selling furniture over the internet

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Forum topic by pariswoodworking posted 09-03-2011 02:18 AM 2385 views 1 time favorited 7 replies Add to Favorites Watch
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389 posts in 2655 days

09-03-2011 02:18 AM

I have been wanting to make furniture for quite a while now but due to my limited space to store finished projects, and the fact that the fine furniture market is small in my area (at least that I know of), I haven’t been able to. My question is, Is selling fine furniture over the internet a good way to go? How hard would it be to ship the furniture and would I have to make it in a way that it could be taken apart and pot back together like that cheap particle board furniture? How would be the best way to sell it? Ebay, Etsy, personal website, or some kind of furniture store that you could work out a deal with?


-- Only two things are infinite, the universe and human stupidity, and I'm not sure about the former. -- Albert Einstein

7 replies so far

View Loren's profile


10477 posts in 3818 days

#1 posted 09-03-2011 02:39 AM

Work with stores. They will beat you senseless on pricing, but at least
they can sell the product. You can get knock-down fittings to ship

There is no, I repeat, no easy way to sell handmade furniture and make
money at it. It is a hard game to play.

View DLCW's profile


530 posts in 2824 days

#2 posted 09-03-2011 10:26 PM

I concur with Loren. Making and selling furniture is a nightmare. People want it at the Kmart/Walmart price points but they want real wood and high quality workmanship, which is an oxymoron.

I’ve approached some specialized rustic furniture stores with some carved tables and mantles I’ve done and they want me to give it to them so they can make tons of money off them. Starting point these stores will pay is 50% or less then what they think they can sell it for. $1000 piece of furniture, they will only pay you $500. They will not commit to any kind of volume to enable you to take advantage of production line operations to build the pieces and reduce the per piece price. They want it all and are willing to pay you next to nothing for it. They love the work I do, they just want it for less then what it cost me to do the work. NOPE! I do sell some small items I make (game boards, cedar signs, toys, etc.) over the internet but these are easy to ship. Furniture needs to be crated or like Loren says, constructed with RTA (ready to assemble) hardware so it can be shipped flat.

I have a small following of customers (it’s taken 4.5 years to get them) where I am located that want high quality materials and craftsmanship and are willing to pay for it. For most of these customers I started with a smaller project or some cabinetry and it has mushroomed. But it takes time and patience.

Good luck.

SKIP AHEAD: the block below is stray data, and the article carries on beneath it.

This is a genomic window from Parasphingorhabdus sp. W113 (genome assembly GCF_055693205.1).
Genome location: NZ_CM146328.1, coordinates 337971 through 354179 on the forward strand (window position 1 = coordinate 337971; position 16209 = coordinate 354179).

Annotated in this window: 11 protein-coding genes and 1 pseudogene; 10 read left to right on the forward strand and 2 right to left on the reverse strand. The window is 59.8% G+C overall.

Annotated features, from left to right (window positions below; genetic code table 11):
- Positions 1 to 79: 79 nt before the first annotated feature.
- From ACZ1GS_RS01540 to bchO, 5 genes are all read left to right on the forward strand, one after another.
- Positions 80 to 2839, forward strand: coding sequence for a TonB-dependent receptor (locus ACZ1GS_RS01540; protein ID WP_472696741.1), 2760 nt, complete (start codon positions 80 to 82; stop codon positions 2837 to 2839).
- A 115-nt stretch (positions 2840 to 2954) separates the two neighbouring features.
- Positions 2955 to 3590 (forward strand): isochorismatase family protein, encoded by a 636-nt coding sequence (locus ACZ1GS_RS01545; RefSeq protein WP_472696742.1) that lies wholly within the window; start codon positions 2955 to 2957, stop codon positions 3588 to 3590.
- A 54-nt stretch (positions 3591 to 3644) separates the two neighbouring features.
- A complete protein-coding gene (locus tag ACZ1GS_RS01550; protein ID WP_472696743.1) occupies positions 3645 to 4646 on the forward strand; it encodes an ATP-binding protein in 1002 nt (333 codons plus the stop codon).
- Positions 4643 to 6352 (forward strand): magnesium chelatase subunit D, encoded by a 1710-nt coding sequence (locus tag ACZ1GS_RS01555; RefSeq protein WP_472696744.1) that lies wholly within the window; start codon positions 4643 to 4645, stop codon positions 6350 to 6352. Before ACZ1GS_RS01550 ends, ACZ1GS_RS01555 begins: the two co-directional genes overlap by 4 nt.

-- Don, Diamond Lake Custom Woodworks - - "If you make something idiot proof, all they do is make a better idiot"

View pariswoodworking's profile


389 posts in 2655 days

#3 posted 09-03-2011 11:51 PM

I knew that a lot of people would rather get cheap walmart furniture than pay for something that would probable outlast them, their kids, and their grandkids if it was taken care of properly but, I didn’t know it would be that hard to sell any furniture. I’m not sure if I want to go the furniture store route now unless I can play hard ball with them and get them to pay more than just 50%. How about flea markets and shows? Can you usually sell furniture there or should I just stick with mostly making smaller objects if I want to make any money?

Thanks for the advice

-- Only two things are infinite, the universe and human stupidity, and I'm not sure about the former. -- Albert Einstein

View nate22's profile


475 posts in 3045 days

#4 posted 09-06-2011 09:10 PM

pariswoodworking, I own my own business and I was in the place you are about 2 years ago. First of all do some research in your area and find out what people are buying the most. Like in my area (northern Indiana) I found out people were looking for good sturdy reliable bunk beds. So I made one and posted it on craigslist and I sold it. Since then I have been posting on craigslist in my area and I have sold a lot of bunk beds, loft beds, and other sizes of beds. I also have a store on etsy to which doesn’t do much but it gets my name out there. One thing I do also is if somebody that I have sold a bed to and they send someone my way and they buy one then I send the customer a $25 check. So word of mouth is good to. I also have my business on facebook. And you will find out people want it just as cheap as if they were going to walmart, or k mart. And if you don’t want to mess with shipping right away just advertise in your area or as far out as you would want to deliver. One thing people have told me that have there own business is tell people why your furniture is better than store bought. Hopefully some of these ideas help and good luck.

-- Gracie's wooden signs. Middlebury, In.

View pariswoodworking's profile


389 posts in 2655 days

#5 posted 09-06-2011 09:38 PM

Those are really good ideas. I’ll try craigslist and facebook and see how it works. How well does paying the customers for sending people your way work?

-- Only two things are infinite, the universe and human stupidity, and I'm not sure about the former. -- Albert Einstein

View jonnytranscend's profile


96 posts in 2709 days

#6 posted 09-11-2011 08:38 PM

Its not a easy thing to do. But put your heart into it and work hard!

View ,'s profile


2387 posts in 3717 days

#7 posted 09-11-2011 09:23 PM

Ive used CL and it alone has gotten me this far. Now and then on CL u get a real acorn that will pay out. But CL will only take us so far. I am getting heavily into my own site and seo internet marketing hoping to snag customers with deeper pockets.

-- .

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